Month: July 2014

Short-sighted Thinking by Hiring Managers

I recently considered checking out other job opportunities in an effort to find more satisfaction in what I do for a living. As a result I was receiving emails from various job sites about available software positions in my local area. As I saw what was available, I found a disturbing trend where companies are looking almost exclusively for junior level talent. There has historically been more job opportunities for junior level engineers than senior level but it seems that the gap has widened considerably in recent years. This is disturbing for several reasons.

It is true that senior level engineers make more money than their junior counterparts by 50 to 100 percent but the difference in cost is more than compensated for in the product delivered by a senior level engineer. Many companies are becoming short-sighted in selecting staff in the hopes that a less expensive engineer with 3 to 5 years of experience will produce the same product that a more expensive engineer with 15+ years will produce. This is almost never the case and in my vast experience I have seen the opposite including disasters that have cost companies large contracts worth millions of dollars.

As an engineer with 30 years of development experience, I am confident that I can write code at 2 or 3 times the speed of a typical junior engineer and the code produced will be maintainable, testable, and traceable to the original requirements. I contend that a senior level engineer working within his area of expertise is worth more than 3 or 4 junior engineers and will performs needed tasks that a junior engineer would never think to do. The senior level engineer usually knows how to produce a product from original requirements through testing and maintenance and knows how to talk with customers and make relevant presentations. Having a senior level engineer on a project many time alleviates the need to have senior level project management supervision.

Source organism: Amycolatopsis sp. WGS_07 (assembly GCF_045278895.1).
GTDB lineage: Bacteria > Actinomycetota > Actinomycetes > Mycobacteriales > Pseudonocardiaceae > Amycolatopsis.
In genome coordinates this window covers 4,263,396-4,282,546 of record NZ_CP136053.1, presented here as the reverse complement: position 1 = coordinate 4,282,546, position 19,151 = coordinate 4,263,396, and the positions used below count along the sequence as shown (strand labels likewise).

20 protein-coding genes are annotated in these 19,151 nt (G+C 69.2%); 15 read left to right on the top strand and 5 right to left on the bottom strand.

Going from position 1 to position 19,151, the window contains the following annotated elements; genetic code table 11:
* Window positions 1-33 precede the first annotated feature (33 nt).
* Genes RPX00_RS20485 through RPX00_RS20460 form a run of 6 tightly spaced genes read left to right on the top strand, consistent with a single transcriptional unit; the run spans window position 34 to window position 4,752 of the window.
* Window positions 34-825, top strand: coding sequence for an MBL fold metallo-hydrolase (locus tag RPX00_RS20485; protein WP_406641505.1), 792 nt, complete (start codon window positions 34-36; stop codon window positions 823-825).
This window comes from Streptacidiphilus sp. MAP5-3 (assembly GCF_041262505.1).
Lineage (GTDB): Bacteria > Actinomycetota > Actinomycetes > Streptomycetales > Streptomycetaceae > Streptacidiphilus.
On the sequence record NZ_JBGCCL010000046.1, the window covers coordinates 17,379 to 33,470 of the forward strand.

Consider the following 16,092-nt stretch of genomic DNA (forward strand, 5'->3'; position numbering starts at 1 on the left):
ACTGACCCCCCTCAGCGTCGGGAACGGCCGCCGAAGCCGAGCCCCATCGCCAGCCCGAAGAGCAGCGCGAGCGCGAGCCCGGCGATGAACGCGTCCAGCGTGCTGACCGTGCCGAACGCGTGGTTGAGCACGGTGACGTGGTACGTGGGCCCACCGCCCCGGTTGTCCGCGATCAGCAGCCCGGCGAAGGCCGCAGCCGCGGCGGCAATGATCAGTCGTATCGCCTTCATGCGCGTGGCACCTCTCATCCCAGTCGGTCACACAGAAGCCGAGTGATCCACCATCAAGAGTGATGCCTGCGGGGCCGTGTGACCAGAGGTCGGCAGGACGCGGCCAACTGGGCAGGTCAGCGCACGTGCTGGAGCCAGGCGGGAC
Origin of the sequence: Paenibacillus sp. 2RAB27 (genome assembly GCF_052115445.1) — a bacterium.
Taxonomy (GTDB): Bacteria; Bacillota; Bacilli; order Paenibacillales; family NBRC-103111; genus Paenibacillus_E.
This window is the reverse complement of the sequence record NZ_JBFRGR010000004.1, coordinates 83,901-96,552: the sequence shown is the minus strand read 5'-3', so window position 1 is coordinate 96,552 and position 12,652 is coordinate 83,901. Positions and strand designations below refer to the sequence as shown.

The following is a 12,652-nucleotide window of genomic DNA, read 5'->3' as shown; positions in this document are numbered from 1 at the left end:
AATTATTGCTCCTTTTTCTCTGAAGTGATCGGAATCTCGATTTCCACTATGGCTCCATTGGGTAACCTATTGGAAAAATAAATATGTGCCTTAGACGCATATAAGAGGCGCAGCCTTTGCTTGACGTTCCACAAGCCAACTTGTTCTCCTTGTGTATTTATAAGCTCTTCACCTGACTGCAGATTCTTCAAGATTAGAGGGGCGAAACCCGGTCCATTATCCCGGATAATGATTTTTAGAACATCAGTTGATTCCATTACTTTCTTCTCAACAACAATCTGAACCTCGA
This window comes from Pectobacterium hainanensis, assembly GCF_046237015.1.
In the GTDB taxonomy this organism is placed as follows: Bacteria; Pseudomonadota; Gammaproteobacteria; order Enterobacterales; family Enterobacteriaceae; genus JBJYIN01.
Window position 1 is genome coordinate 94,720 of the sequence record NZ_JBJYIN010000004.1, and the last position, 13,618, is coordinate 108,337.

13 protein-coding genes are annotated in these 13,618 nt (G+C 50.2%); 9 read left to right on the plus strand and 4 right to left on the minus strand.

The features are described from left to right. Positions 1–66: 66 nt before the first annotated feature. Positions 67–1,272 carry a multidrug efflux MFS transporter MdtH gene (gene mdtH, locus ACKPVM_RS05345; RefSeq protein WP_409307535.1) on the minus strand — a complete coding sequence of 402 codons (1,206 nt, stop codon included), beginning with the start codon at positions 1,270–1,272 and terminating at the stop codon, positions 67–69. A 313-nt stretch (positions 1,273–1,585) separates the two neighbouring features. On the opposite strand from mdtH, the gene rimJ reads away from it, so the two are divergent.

I recently had a company review my resume’ and determine that I was a perfect fit for what they needed and then not interview me because I make $20K over their cap. (This also despite the fact that I already possessed the security clearance that they needed which will cost them about $20K to obtain for someone else). My question to them is how much it will cost them when the product that they create fails for one of many reasons generally attributable to inexperienced software developers (including: schedule overrun, failure to meet customer requirements, a bad reputation for a product that does not perform, or unmaintainable software). I also am aware of two cases where companies lost entire baselines of software because of poor configuration management on the part of the immature development team. Additionally, I assume that we do not need to cite any of the well documented software disasters over the years that have cost companies millions.

Even within a company, sometimes a program manager will select a team to work on his project based simply on the short-term internal cost of the engineers without consideration for what experience would bring to the team. I recently worked for a company that did this and used less senior talent on an important competetive project funded by the government. A successful demonstration would mean that they would likely win the large development contract to follow. Needless to say the demonstration failed in front of the government (probably for lack of development discipline or testing) and the company did not win the development contract to follow. I think that this is an example of short-sighted thinking that separates good companies from bad ones.

I am not sure if I will continue looking around since my current company at least recognizes the value of senior level talent.

Dr W Roger Davis